This article reports the findings of an investigation into the atmosphere in stadiums during live team sports. Experiencing this special atmosphere represents an essential part of the total service provided by the organizers of sport events. However, existing research into the concept of atmosphere focuses on the retail environment. Our first step was therefore to define sport stadium atmosphere as a theoretical construct, drawing on theories from environmental psychology. We then developed a mimic (multiple indicator-multiple cause) model to measure the construct. To specify the mimic model, we generated and selected formative measures by means of a delphi study (N = 20), qualitative expert interviews (N = 44), and an indicator sort task (N = 34). The results indicate that various physical and social aspects of the stadium environment are causal indicators of sport stadium atmosphere. Following this, we conducted phenomenological interviews with spectators at sport events (N = 5) to identify typical affective responses to stadium environment (representing the reflective indicators of the mimic model). These interviews revealed that fans’ experience of stadium environment is characterized by high levels of arousal and pleasure. In addition to our findings, the mimic model developed in this study represents a useful tool for future research into sport stadium atmosphere.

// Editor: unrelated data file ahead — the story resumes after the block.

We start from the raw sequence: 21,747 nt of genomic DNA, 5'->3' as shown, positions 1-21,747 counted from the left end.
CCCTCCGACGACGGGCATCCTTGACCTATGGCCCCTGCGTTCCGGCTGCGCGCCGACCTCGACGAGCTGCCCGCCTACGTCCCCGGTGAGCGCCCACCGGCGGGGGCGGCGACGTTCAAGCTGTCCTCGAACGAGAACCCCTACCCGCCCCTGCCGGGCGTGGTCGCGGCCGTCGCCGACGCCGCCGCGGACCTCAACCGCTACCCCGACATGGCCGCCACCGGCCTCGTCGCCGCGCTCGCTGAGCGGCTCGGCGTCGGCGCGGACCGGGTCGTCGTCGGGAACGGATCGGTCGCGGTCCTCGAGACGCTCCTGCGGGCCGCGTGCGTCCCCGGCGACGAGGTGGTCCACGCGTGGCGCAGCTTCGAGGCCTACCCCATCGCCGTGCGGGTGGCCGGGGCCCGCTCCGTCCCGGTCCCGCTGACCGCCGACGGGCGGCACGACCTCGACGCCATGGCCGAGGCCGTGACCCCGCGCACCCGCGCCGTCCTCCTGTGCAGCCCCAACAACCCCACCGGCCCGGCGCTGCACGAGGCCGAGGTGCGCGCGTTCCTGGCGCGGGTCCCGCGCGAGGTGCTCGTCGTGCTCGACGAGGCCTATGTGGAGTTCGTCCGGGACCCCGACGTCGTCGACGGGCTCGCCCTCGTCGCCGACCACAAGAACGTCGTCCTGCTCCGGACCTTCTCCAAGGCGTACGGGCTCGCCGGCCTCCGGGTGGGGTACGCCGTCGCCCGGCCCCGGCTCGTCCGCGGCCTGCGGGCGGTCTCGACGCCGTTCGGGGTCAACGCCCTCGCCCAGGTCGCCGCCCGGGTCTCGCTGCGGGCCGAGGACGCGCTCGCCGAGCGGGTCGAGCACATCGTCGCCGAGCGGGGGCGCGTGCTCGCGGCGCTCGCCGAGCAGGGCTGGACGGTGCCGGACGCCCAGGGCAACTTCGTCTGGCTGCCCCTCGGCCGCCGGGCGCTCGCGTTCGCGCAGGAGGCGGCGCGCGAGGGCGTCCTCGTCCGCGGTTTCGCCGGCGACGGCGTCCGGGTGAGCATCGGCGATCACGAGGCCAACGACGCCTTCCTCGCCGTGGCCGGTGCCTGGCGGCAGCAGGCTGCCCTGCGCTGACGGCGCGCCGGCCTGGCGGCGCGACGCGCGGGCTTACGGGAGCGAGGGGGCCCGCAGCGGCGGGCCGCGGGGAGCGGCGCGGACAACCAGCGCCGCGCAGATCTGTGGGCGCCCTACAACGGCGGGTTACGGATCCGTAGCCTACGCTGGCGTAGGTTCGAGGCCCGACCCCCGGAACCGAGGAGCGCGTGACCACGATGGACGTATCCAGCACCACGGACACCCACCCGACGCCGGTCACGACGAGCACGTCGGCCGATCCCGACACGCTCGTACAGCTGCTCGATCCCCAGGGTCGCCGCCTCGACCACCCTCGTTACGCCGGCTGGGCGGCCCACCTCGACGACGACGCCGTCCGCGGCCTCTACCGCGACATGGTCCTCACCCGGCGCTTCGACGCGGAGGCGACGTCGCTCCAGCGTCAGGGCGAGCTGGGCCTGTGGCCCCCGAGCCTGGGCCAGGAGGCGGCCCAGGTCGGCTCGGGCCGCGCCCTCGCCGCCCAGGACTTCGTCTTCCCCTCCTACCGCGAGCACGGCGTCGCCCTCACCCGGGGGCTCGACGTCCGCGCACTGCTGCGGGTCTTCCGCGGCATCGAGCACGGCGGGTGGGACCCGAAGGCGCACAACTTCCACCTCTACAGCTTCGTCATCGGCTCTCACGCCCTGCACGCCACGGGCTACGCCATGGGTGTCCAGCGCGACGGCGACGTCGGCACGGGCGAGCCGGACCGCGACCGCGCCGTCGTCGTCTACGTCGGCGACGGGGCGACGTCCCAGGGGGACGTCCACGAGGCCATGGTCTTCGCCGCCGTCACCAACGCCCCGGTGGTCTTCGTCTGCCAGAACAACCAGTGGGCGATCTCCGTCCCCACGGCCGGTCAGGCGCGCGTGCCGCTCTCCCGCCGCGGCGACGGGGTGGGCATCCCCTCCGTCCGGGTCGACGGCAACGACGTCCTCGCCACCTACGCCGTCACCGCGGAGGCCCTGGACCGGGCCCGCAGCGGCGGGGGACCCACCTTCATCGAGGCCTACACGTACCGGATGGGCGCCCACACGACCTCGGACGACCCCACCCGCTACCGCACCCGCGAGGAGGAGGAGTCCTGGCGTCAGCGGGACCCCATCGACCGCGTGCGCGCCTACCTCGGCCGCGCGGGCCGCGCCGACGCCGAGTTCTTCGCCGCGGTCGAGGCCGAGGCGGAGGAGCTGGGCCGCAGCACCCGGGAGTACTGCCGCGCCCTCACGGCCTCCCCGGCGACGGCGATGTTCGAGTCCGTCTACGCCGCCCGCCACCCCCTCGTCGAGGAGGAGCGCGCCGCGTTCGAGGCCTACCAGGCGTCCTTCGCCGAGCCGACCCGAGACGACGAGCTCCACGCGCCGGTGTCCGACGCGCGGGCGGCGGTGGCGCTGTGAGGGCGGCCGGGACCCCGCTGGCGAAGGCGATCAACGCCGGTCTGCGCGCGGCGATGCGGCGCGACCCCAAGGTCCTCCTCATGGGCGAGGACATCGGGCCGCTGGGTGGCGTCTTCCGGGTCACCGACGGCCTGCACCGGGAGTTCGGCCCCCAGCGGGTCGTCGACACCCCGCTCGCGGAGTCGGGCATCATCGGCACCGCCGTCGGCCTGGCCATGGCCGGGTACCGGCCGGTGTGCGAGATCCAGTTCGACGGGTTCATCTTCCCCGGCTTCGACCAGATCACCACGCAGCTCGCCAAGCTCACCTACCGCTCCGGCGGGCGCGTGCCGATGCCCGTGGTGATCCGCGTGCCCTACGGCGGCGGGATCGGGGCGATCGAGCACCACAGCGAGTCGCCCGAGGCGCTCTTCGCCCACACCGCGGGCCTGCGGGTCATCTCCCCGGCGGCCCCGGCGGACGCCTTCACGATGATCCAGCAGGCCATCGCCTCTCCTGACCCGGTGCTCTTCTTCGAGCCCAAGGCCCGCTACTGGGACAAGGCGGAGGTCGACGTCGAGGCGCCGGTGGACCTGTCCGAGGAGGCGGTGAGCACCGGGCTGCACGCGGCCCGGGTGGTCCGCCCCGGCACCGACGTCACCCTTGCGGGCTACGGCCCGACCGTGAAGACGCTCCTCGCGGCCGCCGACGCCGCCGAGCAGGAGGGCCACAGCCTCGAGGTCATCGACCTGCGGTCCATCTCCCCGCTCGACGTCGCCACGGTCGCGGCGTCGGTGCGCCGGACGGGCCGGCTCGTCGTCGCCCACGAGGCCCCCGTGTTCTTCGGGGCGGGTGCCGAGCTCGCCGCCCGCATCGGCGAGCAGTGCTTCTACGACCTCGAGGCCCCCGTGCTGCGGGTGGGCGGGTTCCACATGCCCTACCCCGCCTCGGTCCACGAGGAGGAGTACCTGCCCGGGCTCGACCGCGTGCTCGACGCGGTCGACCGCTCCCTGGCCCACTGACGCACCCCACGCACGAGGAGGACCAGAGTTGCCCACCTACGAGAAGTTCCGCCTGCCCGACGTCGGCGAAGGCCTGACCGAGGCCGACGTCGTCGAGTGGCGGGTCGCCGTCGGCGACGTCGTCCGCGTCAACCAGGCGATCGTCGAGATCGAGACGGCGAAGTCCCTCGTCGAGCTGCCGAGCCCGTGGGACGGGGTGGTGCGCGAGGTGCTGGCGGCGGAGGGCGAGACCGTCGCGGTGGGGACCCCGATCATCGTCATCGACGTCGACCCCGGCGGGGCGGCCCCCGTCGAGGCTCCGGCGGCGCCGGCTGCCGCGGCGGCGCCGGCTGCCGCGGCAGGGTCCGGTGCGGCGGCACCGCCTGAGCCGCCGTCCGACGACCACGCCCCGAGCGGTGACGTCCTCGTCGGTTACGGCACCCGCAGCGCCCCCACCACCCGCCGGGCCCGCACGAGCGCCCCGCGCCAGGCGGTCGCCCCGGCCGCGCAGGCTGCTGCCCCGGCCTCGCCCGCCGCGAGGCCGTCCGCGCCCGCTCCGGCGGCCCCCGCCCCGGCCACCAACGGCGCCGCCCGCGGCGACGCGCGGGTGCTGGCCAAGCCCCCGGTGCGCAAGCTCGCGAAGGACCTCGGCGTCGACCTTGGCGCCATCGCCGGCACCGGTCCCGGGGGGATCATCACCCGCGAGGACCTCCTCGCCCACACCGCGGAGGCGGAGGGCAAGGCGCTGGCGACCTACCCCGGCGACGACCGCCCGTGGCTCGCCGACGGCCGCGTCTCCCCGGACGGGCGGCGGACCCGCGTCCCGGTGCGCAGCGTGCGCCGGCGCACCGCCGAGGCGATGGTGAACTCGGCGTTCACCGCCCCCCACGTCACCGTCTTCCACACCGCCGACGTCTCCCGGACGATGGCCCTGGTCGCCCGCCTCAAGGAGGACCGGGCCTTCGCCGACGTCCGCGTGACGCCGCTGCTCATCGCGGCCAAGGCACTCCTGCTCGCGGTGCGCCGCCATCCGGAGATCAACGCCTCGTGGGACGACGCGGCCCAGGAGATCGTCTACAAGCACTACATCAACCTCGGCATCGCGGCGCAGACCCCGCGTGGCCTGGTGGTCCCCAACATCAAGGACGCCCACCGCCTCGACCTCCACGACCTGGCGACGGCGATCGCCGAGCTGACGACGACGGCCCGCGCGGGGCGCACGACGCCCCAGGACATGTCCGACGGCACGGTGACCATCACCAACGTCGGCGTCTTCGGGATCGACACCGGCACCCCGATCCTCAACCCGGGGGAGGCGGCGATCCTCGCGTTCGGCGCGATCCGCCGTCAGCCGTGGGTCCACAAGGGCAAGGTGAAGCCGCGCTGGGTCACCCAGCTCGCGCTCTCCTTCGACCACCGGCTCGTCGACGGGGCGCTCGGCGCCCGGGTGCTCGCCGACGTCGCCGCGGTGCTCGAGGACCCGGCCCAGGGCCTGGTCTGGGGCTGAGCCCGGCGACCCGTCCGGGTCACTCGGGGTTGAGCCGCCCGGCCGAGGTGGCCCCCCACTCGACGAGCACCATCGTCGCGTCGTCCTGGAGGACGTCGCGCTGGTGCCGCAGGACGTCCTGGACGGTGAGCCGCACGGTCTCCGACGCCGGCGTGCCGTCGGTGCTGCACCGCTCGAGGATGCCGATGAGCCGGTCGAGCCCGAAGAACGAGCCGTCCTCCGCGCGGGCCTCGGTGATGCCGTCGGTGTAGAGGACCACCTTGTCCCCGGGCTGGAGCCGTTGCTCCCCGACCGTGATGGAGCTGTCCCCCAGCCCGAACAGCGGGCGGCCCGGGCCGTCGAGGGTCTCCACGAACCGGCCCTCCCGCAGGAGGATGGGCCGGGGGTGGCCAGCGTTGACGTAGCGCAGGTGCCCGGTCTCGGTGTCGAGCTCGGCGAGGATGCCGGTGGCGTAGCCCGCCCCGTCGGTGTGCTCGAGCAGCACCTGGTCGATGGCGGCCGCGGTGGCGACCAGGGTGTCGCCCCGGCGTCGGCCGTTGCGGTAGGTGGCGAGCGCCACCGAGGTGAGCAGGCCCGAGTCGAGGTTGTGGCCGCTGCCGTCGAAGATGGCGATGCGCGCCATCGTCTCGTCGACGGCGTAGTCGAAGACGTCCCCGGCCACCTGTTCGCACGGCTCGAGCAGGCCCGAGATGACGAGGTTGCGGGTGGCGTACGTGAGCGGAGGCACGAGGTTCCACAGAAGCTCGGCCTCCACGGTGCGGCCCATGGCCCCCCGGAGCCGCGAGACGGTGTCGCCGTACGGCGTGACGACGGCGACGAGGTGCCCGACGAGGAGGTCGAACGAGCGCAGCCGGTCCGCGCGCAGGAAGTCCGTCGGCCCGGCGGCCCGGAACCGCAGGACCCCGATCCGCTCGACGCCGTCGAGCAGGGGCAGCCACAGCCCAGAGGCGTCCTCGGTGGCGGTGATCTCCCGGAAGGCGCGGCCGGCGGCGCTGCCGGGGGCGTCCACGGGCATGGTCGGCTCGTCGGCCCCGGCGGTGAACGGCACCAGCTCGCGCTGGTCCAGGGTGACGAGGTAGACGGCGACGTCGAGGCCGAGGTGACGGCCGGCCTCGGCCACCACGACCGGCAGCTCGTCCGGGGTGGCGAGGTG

Sebastian Uhrich and Martin Benkenstein
Anton Behrens, Yanxiang Yang, and Sebastian Uhrich
Professional team sport brands are increasingly striving to conquer markets abroad. However, little is known about promising brand positioning strategies in international markets. In the context of U.S. team sport brands’ efforts to attract satellite fans in two different target markets (i.e., Germany and China), this research uses three experimental online studies to test the relative effects of two foreign brand positioning strategies (purely foreign vs. locally integrated foreign) on satellite fans’ attitudes toward the strategy and brand interaction intentions. Findings suggest that fans’ responses depend on the target market. While German fans respond more favorably to purely foreign brand positioning, Chinese fans prefer local adaptations of the U.S. brands to Chinese customs. These diverse effects can be explained by different underlying mechanisms: purely foreign brand positioning increases perceptions of authenticity among German fans, while locally integrated foreign brand positioning increases perceived customer orientation and pride among Chinese fans.